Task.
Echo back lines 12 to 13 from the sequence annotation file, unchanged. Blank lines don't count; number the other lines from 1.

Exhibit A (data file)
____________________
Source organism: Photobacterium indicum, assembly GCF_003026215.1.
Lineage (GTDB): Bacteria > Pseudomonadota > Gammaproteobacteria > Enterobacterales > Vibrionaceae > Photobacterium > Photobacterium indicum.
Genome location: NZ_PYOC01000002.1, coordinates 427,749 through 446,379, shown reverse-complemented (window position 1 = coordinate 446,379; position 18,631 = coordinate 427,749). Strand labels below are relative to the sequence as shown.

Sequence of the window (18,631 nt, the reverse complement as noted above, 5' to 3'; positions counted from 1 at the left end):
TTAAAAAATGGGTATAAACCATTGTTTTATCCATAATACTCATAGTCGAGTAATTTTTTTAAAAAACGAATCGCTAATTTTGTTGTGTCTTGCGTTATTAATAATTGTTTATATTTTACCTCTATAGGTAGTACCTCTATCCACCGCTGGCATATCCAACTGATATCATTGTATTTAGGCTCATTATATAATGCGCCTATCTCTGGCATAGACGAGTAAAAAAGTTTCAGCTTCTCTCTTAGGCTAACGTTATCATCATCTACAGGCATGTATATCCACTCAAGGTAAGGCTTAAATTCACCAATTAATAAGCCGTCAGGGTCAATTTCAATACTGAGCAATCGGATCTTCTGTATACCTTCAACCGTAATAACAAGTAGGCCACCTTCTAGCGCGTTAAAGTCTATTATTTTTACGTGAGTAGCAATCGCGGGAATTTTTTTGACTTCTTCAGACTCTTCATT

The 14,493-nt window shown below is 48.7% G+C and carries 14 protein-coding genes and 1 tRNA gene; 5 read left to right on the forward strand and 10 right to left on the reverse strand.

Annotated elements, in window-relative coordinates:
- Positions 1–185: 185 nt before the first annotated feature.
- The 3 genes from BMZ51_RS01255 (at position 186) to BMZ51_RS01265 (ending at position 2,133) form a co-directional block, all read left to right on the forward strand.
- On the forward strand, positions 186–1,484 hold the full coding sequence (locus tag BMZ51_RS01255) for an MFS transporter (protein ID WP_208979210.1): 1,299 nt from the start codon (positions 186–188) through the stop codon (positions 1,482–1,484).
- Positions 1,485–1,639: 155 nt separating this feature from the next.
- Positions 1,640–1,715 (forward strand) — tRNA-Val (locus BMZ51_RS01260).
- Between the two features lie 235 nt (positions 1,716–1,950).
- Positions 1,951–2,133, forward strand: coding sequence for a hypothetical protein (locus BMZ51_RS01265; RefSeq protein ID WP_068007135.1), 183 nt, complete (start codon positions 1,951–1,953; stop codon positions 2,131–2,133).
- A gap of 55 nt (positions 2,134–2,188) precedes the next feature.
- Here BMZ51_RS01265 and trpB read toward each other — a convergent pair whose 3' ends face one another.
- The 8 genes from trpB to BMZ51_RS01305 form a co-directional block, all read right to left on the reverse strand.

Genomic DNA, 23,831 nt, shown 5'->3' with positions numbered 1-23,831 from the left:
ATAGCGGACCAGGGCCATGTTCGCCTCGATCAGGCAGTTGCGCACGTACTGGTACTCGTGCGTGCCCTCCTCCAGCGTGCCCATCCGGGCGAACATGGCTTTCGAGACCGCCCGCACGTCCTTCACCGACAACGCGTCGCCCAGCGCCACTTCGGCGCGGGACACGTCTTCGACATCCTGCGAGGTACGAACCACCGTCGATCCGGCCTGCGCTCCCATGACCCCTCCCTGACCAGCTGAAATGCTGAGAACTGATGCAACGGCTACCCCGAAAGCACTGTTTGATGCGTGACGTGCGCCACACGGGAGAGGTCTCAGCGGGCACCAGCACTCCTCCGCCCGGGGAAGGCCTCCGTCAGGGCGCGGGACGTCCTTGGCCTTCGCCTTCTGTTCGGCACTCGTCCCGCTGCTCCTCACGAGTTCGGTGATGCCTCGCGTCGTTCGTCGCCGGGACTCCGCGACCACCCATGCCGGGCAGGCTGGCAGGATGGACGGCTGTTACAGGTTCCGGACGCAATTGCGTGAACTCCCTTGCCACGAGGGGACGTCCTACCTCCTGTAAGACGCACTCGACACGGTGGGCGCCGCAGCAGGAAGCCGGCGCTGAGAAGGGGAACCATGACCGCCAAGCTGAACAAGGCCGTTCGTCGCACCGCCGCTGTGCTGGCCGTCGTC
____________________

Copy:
- Positions 1,640–1,715 (forward strand) — tRNA-Val (locus BMZ51_RS01260).
- Between the two features lie 235 nt (positions 1,716–1,950).